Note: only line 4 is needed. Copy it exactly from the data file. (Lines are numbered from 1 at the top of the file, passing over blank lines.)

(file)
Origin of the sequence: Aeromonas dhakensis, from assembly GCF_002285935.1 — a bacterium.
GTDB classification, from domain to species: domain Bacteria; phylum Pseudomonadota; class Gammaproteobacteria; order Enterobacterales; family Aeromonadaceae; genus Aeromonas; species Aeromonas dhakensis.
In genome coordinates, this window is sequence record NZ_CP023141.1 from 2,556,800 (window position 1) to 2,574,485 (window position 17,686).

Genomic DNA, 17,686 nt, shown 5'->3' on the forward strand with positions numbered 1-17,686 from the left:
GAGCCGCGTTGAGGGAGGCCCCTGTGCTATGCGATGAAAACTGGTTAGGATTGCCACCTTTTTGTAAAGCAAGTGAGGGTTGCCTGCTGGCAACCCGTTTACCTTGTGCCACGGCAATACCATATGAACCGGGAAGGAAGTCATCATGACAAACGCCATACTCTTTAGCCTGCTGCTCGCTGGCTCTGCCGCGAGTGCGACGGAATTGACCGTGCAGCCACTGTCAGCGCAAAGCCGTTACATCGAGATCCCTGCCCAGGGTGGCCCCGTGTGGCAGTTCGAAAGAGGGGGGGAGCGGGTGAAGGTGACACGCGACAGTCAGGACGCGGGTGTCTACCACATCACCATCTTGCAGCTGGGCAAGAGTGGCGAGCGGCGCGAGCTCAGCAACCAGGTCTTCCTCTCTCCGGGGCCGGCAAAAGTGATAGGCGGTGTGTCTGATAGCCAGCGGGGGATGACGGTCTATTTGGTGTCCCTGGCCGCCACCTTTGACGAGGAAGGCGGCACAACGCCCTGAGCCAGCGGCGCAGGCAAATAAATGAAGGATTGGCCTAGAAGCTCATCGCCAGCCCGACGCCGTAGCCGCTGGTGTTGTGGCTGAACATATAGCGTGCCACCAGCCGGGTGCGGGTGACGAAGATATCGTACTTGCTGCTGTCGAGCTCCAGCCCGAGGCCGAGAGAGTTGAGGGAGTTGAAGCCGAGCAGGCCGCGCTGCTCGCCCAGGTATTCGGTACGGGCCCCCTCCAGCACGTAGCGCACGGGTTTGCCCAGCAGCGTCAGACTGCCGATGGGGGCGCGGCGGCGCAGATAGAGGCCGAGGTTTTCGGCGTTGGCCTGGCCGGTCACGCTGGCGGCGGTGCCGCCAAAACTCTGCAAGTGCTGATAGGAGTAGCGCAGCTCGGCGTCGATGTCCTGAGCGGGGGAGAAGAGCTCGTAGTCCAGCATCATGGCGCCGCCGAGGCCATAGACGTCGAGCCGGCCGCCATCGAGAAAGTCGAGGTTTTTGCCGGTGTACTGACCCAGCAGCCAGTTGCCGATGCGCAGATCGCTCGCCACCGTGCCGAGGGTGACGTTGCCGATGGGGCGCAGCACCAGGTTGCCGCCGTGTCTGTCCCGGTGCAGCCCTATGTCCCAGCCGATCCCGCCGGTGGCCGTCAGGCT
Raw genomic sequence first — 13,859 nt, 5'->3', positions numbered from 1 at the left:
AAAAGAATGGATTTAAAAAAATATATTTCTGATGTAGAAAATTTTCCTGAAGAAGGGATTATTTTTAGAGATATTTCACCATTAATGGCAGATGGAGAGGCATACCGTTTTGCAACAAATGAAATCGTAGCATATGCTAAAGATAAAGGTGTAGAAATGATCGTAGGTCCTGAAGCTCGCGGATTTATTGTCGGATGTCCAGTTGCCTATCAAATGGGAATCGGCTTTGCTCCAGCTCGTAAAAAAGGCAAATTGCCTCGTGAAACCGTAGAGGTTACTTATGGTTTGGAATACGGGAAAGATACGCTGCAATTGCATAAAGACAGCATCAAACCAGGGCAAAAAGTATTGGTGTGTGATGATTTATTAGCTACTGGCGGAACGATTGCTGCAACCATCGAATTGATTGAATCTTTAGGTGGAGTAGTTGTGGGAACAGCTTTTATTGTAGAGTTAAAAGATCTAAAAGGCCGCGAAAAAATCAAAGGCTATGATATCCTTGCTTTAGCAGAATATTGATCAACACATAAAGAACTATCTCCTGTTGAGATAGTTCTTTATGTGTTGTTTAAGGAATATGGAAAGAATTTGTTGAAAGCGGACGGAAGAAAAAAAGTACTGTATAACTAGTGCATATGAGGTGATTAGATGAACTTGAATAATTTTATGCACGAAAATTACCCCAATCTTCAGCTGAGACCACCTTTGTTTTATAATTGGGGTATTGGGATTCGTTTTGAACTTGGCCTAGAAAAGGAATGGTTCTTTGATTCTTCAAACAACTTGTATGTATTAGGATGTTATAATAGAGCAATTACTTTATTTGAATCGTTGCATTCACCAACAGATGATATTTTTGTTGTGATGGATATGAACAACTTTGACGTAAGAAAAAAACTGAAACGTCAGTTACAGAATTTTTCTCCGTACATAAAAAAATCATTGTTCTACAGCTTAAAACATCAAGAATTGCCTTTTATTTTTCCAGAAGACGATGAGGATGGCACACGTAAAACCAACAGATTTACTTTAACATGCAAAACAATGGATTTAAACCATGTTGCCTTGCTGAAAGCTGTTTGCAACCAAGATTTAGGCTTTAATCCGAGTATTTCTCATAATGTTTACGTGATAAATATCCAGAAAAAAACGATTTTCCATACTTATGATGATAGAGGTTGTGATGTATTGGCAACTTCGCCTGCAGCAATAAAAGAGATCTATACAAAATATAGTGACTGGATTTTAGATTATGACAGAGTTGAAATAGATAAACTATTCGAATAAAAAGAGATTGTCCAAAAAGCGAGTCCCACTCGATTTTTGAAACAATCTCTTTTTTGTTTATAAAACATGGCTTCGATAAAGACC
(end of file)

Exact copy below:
Genomic DNA, 17,686 nt, shown 5'->3' on the forward strand with positions numbered 1-17,686 from the left: